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> 17 Years Ago Today - 31st August 1997
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Santa Mark
post Aug 31 2014, 12:15 PM
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17 years ago today , this chart was never broadcast due to the death of Princess Diana in a Paris car crash
resulting in 4 new entries never being played on the Top 40
They were The Cardigans, Hurricane #1, Gina G and En Vogue.

UK Top 40 Singles weekending 31st August 1997

1 (1) Men In Black – Will Smith
2 (2) Tub Thumping - Chumbawamba
3 (New) Honey – Mariah Carey
4 (New) I Know Where It’s At – All Saints
5 (New) Traveller’s Tune – Ocean Colour Scene
6 (4) I’ll Be Missing You – Puff Daddy ft Faith Evans
7 (New) Free – DJ Quicksilver
8 (New) Karma Police - Radiohead
9 (5) Freed From Desire - Gala
10 (New) When Doves Cry - Ginuwine
11 (7) Never Gonna Let You Go – Tina Moore
12 (3) You’re The One I Love – Shola Ama
13 (6) All I Wanna Do – Dannii Minogue
14 (8) Everybody (Backstreet's Back) – Backstreet Boys
15 (9) Mo Money, Mo Problems – The Notorious B.I.G.
16 (New) Kiss You All Over – No Mercy
17 (New) Bentley’s Gonna Sort You Out – Bentley Rhythm Ace
18 (New) The Sweetest Thing – Refugee Allstars ft Lauryn Hill
19 (11) Bitch – Meredith Brooks
20 (New) Too Gone, Too Long – En Vogue
21 (12) My Father’s Son – Conner Reeves
22 (13) Everything – Mary J. Blige
23 (15) C U When U Get There - Coolio
24 (17) Picture Of You - Boyzone
25 (New) Gimme Some Love – Gina G
26 (14) Tell Me Is It True – UB40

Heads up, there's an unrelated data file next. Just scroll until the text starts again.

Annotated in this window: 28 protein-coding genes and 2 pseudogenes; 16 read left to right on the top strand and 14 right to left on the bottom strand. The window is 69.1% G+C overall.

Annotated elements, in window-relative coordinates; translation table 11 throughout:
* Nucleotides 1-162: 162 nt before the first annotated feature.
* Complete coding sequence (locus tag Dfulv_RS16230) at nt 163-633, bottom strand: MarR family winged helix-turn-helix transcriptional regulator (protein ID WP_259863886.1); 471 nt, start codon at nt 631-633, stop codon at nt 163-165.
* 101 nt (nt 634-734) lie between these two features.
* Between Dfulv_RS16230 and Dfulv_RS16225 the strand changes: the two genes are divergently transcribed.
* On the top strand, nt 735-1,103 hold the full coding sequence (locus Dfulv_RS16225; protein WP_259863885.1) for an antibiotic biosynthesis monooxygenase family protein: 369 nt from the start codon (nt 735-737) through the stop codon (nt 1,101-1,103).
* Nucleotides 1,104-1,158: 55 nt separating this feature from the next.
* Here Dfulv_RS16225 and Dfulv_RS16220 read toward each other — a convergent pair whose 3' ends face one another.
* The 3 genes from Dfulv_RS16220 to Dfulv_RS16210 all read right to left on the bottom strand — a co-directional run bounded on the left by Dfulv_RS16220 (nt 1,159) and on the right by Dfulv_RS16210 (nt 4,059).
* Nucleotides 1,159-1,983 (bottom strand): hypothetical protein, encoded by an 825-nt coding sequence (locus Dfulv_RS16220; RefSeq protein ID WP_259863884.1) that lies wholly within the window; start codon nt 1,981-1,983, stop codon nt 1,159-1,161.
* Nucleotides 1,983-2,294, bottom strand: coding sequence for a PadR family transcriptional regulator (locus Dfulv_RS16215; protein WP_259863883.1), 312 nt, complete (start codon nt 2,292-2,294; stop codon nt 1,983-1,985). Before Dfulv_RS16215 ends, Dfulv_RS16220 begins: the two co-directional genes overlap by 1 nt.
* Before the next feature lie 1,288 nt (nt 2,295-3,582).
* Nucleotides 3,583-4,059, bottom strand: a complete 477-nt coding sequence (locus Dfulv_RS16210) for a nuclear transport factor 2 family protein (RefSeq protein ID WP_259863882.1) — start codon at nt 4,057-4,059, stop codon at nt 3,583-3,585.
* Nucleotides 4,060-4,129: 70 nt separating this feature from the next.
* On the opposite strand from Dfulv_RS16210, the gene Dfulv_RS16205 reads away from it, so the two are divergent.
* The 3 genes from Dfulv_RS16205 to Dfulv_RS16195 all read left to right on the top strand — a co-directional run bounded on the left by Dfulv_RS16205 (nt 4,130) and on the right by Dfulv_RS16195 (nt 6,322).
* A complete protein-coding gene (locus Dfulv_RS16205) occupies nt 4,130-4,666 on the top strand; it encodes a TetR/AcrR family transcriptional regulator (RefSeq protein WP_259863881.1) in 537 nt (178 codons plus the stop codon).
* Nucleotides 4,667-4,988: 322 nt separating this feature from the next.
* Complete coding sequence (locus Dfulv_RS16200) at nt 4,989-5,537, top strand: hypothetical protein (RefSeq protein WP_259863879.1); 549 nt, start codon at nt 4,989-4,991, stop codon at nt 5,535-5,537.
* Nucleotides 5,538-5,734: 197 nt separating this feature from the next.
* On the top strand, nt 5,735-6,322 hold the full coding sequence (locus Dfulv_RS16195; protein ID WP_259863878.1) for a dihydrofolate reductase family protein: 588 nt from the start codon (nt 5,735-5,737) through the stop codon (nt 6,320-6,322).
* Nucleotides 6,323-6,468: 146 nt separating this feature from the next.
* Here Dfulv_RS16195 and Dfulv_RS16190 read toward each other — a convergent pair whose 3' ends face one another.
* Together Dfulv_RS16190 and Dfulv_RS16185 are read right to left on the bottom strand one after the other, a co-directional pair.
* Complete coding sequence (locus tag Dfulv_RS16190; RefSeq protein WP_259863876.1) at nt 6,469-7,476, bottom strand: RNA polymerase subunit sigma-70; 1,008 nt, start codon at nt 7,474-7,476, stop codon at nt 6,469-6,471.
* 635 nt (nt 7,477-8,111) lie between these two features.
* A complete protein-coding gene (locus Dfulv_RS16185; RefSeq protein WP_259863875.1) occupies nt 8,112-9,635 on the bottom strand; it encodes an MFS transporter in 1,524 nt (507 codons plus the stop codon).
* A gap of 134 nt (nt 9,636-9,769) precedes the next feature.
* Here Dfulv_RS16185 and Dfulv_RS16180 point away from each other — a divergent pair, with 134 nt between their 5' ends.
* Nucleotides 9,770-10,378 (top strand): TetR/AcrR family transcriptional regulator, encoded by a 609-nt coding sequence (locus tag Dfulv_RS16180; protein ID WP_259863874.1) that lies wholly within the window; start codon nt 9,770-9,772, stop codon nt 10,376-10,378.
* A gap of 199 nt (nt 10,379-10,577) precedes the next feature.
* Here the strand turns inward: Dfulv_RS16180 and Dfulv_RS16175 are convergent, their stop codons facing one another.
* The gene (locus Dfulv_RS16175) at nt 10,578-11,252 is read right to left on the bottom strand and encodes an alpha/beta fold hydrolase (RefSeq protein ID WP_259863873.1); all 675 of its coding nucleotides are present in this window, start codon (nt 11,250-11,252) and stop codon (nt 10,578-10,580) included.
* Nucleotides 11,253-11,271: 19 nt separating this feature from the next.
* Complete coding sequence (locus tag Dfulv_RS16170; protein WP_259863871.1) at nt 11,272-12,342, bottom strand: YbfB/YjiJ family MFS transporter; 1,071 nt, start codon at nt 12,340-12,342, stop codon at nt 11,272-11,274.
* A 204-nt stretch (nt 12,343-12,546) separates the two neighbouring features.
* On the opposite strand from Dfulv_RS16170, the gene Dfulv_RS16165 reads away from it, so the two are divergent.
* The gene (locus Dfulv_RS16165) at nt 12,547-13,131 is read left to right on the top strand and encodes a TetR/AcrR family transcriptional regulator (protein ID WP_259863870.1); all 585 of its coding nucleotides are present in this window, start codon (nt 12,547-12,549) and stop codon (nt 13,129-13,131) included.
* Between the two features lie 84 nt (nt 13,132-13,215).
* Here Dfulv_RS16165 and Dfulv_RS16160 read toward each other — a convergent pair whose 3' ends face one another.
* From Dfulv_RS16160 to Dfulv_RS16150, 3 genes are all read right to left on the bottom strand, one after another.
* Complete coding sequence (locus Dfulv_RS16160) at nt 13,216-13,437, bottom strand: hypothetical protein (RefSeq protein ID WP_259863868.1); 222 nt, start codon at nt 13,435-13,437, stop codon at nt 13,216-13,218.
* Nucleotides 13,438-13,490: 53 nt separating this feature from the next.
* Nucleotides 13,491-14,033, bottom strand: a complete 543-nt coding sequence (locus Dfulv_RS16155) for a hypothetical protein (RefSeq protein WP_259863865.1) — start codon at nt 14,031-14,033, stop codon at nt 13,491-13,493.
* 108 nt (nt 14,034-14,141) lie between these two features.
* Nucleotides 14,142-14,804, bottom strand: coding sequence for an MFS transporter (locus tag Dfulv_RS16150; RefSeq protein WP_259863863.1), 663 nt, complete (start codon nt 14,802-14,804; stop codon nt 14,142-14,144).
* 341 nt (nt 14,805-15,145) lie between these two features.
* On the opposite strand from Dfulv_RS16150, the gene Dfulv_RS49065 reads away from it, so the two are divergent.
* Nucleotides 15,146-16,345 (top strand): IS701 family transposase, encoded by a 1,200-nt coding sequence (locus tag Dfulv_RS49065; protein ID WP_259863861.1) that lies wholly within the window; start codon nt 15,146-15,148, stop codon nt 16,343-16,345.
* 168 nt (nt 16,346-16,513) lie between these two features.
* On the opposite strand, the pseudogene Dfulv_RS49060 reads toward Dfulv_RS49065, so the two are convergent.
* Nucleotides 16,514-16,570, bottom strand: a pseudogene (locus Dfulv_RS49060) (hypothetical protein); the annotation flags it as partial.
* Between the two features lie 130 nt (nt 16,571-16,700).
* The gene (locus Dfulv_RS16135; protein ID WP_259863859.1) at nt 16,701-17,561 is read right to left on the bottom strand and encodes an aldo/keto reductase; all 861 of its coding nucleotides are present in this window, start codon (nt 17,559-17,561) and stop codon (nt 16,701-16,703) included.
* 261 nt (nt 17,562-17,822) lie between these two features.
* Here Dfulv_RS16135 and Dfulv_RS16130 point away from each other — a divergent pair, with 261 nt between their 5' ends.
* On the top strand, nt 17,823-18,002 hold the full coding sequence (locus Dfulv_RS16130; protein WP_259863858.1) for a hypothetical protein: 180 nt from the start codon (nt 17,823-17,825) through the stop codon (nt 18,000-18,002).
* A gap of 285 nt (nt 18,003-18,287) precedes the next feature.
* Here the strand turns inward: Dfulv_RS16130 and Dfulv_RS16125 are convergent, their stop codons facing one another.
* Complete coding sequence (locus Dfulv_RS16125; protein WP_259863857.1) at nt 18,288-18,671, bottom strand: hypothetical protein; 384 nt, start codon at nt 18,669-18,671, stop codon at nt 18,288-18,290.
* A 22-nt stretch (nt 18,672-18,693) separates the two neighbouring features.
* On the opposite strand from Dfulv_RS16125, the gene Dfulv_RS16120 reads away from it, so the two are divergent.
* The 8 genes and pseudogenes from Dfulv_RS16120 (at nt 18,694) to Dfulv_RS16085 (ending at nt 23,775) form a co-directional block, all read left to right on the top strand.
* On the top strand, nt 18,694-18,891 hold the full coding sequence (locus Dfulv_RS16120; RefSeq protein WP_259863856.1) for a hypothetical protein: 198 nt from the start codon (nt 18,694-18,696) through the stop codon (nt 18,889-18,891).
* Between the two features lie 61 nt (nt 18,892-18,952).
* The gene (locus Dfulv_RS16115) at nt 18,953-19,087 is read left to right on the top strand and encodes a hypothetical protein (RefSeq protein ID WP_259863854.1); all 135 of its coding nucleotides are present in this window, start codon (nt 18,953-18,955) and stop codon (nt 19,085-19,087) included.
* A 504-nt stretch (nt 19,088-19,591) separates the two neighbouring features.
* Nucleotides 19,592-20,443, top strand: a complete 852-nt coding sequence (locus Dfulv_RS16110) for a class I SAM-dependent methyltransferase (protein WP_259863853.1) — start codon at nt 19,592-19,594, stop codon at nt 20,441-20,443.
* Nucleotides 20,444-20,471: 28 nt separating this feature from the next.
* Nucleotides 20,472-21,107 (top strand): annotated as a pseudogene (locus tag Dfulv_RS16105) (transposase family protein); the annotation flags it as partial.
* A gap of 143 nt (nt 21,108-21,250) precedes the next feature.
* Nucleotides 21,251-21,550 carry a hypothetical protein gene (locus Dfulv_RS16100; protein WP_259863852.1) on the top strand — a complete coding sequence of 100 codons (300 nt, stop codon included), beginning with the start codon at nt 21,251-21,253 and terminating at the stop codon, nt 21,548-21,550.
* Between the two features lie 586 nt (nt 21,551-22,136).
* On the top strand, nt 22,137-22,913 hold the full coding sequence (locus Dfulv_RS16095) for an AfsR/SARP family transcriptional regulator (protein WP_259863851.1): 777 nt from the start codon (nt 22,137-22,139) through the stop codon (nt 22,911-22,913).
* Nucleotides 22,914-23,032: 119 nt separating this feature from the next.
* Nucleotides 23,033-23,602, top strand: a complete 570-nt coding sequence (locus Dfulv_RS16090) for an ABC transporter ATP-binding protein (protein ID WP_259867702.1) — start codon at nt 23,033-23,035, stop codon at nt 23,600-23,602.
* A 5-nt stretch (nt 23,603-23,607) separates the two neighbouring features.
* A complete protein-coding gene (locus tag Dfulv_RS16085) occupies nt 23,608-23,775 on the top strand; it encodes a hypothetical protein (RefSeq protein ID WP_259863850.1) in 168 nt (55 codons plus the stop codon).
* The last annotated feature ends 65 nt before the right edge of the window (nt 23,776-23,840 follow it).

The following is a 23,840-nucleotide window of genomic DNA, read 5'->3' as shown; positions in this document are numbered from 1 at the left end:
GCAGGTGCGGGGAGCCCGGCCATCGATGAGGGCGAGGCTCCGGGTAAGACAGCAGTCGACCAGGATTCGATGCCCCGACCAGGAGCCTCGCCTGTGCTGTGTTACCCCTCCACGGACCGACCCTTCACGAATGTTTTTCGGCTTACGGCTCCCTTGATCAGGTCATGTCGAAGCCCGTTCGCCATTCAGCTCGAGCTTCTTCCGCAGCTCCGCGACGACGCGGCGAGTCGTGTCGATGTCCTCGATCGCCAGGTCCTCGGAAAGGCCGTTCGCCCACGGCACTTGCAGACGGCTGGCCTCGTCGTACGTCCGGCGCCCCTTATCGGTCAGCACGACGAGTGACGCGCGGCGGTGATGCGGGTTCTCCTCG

27 (19) Free – Ultra Nate
28 (10) Queen Of New Orleans – Jon Bon Jovi
29 (21) All Out Of Love – 911
30 (New) Chain Reaction – Hurricane #1
31 (23) Do Ya Know What I Mean? - Oasis
32 (20) Yesterday/Maybe I’m Love – Wet Wet Wet
33 (29) Deeper In You – Livin’ Joy
34 (16) The Rain – Missy Elliott
35 (New) Your New Cuckoo – The Cardigans
36 (26) Black Eyed Boy - Texas
37 (28) Equador – Sash!
38 (18) Everlong – Foo Fighters
39 (30) All About Us – Peter Andre
40 (27) The Mind Of The Machine – N-Trance


This post has been edited by Musicmaster: Aug 31 2014, 04:18 PM
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GrAmii
post Aug 31 2014, 12:18 PM
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Pretty much that whole top ten have titles that are weirdly representative of the situation laugh.gif
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Nadolig Llawen!
post Aug 31 2014, 12:52 PM
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I remember this, as I was beginning to follow the chart religiously at only 8 years old. Never found out the no.1 until TOTP the next Friday.
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Simon.
post Aug 31 2014, 01:02 PM
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Wow that's scary, the thought of an All Saints track being 17 years old ohmy.gif the fact 'Rock Steady' is 8 years old is scary enough!
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BillyH
post Aug 31 2014, 01:25 PM
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Looking at the chart itself, 1997 was a weirdly transitional time, wasn't it? A year earlier would be much more Britpop, a year later much more late 90s manufactured pop. That's a massively varied chart even in just the top 10 with no real musical trend or sound standing out. I would have been eight at the time and remember liking Men In Black, Tub Thumping and Picture Of You the most, but today it's all about Freed From Desire, Ecuador, and Karma Police, three awesome tracks I didn't discover until a few years later.

Then of course you had the madness of the end of the year with all those million-selling singles!
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Eric_Blob
post Aug 31 2014, 01:35 PM
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There's a remix of Tina Moore - Never Gonna Let You Go which I've heard about a dozen times this summer.